Elsewhere, The Guardian reports that officials at the Department of Foreign Affairs and Trade have warned that COVID-19 has fuelled protectionist and authoritarian trends around the world, specifically China’s takeover of Hong Kong. See also: Hungarian Prime Minister Viktor Orbán granting himself powers earlier this year to rule by decree for an indefinite length of time.

PS: In a separate proud moment for Australia, The Guardian reports that Tony Abbott has railed against “health dictatorships” in a speech to London think tank the Policy Exchange. Note that Abbott was not referring to the genuine dictatorships, just lockdown measures.


  • The Queensland government is running a massive tourism splurge, with announcements this week including:
  • A 50km-wide “single border region” will be reinstated across the NSW-Victorian border from Friday, with residents and local businesses to operate under a new “border region resident” permit system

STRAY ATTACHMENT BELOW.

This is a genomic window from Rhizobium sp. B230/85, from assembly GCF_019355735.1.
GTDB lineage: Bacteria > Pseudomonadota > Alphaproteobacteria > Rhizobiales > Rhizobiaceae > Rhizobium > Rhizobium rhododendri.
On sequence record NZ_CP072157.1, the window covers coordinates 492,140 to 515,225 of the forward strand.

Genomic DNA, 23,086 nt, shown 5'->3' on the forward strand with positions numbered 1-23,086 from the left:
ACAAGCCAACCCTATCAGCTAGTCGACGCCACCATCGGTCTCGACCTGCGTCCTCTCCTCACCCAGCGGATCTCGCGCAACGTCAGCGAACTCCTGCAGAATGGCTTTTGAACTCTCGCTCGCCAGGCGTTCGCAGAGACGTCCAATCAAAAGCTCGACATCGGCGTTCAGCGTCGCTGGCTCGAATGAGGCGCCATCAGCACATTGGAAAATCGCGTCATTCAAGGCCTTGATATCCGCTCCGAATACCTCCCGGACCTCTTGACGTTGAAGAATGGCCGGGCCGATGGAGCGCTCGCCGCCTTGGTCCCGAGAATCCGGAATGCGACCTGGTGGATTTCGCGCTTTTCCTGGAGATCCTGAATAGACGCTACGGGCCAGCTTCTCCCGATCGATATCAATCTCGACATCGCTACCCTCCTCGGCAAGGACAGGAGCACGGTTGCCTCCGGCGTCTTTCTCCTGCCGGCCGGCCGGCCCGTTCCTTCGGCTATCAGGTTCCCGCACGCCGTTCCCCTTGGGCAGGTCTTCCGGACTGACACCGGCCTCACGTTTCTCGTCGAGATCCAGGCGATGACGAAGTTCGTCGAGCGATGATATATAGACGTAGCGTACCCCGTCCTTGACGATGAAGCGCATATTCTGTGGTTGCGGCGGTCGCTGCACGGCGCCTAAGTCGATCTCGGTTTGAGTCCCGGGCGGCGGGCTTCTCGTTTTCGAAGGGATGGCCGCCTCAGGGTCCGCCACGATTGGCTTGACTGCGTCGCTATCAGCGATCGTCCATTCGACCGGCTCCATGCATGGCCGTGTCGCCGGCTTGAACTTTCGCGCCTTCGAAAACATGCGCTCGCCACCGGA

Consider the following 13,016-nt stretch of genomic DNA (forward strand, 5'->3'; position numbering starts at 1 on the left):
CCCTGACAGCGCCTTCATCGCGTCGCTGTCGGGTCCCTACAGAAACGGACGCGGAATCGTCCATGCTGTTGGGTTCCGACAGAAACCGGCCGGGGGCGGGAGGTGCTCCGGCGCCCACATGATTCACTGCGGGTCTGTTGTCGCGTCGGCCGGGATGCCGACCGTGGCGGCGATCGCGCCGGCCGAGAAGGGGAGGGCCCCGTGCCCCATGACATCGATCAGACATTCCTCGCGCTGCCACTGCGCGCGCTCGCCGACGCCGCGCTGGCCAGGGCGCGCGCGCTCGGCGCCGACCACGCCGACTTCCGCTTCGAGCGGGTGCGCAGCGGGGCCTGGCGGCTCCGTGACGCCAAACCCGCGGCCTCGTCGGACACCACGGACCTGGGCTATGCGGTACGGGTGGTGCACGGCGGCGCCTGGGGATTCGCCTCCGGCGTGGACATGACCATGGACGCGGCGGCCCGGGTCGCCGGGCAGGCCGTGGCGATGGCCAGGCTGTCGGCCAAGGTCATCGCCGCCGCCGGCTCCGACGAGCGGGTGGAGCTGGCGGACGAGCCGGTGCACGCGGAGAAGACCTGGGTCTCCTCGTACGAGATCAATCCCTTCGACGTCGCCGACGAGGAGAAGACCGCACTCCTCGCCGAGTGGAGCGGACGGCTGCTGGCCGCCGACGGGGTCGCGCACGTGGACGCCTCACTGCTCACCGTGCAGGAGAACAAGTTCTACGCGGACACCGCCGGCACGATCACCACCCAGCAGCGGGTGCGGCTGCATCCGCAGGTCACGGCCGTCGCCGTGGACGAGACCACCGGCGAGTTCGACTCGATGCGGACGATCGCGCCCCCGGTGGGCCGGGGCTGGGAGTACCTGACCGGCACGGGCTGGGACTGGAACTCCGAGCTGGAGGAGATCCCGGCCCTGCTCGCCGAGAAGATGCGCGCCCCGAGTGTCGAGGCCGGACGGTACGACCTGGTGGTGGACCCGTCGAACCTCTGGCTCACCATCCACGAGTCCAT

• The NSW government yesterday announced plans for a fly-in fly-out psychology and telepsychology service of 16 permanent senior psychologists to support students in regional and remote parts of NSW under the state’s $88.4 million mental health package
  • The South Australian government has launched an $88 million JobTrainer package, to include $53.5 million from the state government
  • Finally, the ACT government will extend its “Jobs for Canberrans” public sector employment program — targeted at residents who lost their job due to COVID-19 and are ineligible for JobKeeper — by a further $500,000.


[Asked who’s ‘pulling Joe Biden’s strings’]: People that you’ve never heard of, people that are in the dark shadows … There are people that are on the streets, there are people that are controlling the streets. We had somebody get on a plane from a certain city this weekend. And in the plane, it was almost completely loaded with thugs, wearing these dark uniforms, black uniforms, with gear and this and that.